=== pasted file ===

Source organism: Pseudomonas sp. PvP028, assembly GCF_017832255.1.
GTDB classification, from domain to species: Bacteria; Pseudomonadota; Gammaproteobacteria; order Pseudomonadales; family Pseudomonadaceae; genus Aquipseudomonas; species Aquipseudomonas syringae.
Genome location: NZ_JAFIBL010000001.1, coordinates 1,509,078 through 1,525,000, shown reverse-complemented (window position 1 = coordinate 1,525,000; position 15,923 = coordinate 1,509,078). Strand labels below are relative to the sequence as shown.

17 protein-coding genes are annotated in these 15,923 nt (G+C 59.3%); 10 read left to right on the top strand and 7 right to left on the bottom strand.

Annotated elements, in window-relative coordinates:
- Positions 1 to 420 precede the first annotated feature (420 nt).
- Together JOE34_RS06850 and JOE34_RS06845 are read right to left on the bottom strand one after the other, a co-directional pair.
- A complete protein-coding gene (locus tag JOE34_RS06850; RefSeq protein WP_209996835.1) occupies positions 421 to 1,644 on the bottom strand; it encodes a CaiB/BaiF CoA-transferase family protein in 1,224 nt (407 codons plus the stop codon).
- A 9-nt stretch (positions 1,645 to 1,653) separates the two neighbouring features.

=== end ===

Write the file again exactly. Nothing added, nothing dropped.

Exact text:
Source organism: Pseudomonas sp. PvP028, assembly GCF_017832255.1.
GTDB classification, from domain to species: Bacteria; Pseudomonadota; Gammaproteobacteria; order Pseudomonadales; family Pseudomonadaceae; genus Aquipseudomonas; species Aquipseudomonas syringae.
Genome location: NZ_JAFIBL010000001.1, coordinates 1,509,078 through 1,525,000, shown reverse-complemented (window position 1 = coordinate 1,525,000; position 15,923 = coordinate 1,509,078). Strand labels below are relative to the sequence as shown.

17 protein-coding genes are annotated in these 15,923 nt (G+C 59.3%); 10 read left to right on the top strand and 7 right to left on the bottom strand.

Annotated elements, in window-relative coordinates:
- Positions 1 to 420 precede the first annotated feature (420 nt).
- Together JOE34_RS06850 and JOE34_RS06845 are read right to left on the bottom strand one after the other, a co-directional pair.
- A complete protein-coding gene (locus tag JOE34_RS06850; RefSeq protein WP_209996835.1) occupies positions 421 to 1,644 on the bottom strand; it encodes a CaiB/BaiF CoA-transferase family protein in 1,224 nt (407 codons plus the stop codon).
- A 9-nt stretch (positions 1,645 to 1,653) separates the two neighbouring features.